On December 14, 2007, Congress passed the 2008 National Defense Authorization Act, which includes provisions amending the Family and Medical Leave Act of 1993 (“FMLA”) to allow employees to take 26 weeks of leave from work per year to care for injured service members who have a serious medical condition. The amendments also allow an eligible employee to take up to 12 weeks of leave because of any “qualifying exigency” arising out of the fact that a covered employee’s spouse, child or parent is on or has been called to active duty in the Armed Forces.
The new law covers leave to care for members of the Armed Forces, National Guard, and Reserves, who have suffered a serious injury or illness in the line of duty while on active duty. The serious injury must render the members medically unfit to perform the duties of their grade, office, rank, or rating. Additionally, service members who are undergoing medical treatment, therapy, are in outpatient status, or otherwise are on the temporary disability retired list, for a serious injury or illness also are included for eligible leave. For this type of leave, the statute expands the definition of covered employee to include the “next of kin,” or nearest blood relative, of a covered service member.
The amendments allow an eligible employee up to 12 weeks of leave if a member of the employee’s immediate family is called to active duty and that call to active duty causes a “qualifying exigency.” The Department of Labor has not yet defined a “qualifying exigency.” It appears this “qualifying exigency” provision was adopted to allow families of service members leave to adjust and prepare to the dynamic of having a family member away from home while on active duty.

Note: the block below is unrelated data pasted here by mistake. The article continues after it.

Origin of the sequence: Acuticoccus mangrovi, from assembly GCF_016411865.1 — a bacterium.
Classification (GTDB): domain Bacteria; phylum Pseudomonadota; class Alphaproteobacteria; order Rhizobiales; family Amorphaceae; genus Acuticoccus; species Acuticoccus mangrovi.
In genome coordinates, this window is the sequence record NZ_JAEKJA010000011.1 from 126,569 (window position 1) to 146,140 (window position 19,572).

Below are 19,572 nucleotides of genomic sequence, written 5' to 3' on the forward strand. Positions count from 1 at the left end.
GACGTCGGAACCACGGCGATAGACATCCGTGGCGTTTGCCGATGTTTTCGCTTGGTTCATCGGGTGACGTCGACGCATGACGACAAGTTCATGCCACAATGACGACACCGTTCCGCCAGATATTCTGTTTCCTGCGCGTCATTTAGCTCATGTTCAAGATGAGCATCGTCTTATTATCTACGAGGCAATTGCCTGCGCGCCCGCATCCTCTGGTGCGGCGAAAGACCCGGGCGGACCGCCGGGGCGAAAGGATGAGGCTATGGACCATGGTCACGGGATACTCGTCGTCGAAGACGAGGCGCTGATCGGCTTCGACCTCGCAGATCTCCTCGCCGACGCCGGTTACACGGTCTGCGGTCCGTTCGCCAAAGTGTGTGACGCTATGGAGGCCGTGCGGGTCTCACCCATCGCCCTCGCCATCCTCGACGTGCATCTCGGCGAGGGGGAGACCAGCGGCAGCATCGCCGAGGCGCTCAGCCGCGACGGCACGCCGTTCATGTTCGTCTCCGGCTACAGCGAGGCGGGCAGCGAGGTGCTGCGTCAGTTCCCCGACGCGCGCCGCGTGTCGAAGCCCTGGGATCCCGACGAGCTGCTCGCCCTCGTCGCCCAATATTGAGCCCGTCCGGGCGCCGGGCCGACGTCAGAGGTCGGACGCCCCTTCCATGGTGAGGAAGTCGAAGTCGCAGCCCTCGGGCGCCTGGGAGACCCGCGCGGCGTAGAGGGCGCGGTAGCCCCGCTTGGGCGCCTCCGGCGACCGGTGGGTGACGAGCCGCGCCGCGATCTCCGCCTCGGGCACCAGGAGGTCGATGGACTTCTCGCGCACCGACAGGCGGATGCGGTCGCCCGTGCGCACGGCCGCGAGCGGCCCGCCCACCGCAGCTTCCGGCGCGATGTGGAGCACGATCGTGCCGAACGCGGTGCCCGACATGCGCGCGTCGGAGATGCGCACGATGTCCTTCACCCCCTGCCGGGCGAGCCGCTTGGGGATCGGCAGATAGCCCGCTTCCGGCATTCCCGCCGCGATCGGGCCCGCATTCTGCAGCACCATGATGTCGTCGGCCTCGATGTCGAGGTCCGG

The amendments did not change the hours worked, length of employment, or eligibility requirements for employees or employers. Because the National Defense Authorization Act amends the original 1993 FMLA statute, other FMLA requirements, such as the requirement that employers restore returning employees to the same position as when their leave commenced and continue group health plan coverage during the leave, will apply to employees eligible for the new types of leave.
In light of these amendments, employers covered by the FMLA should amend their FMLA policies to provide employees with notice of these new rights.
If you have questions about your company’s FMLA policies, please contact one of the employment law attorneys at Trepanier MacGillis Battina P.A.
Minneapolis employment law attorney Craig W. Trepanier practices extensively in the field of employment law, including representing employees in FMLA matters and advising employers on their FMLA policies. Craig may be reached at 612.455.0502 or email@example.com. Trepanier MacGillis Battina P.A. is a Minnesota employment law firm located in Minneapolis, Minnesota.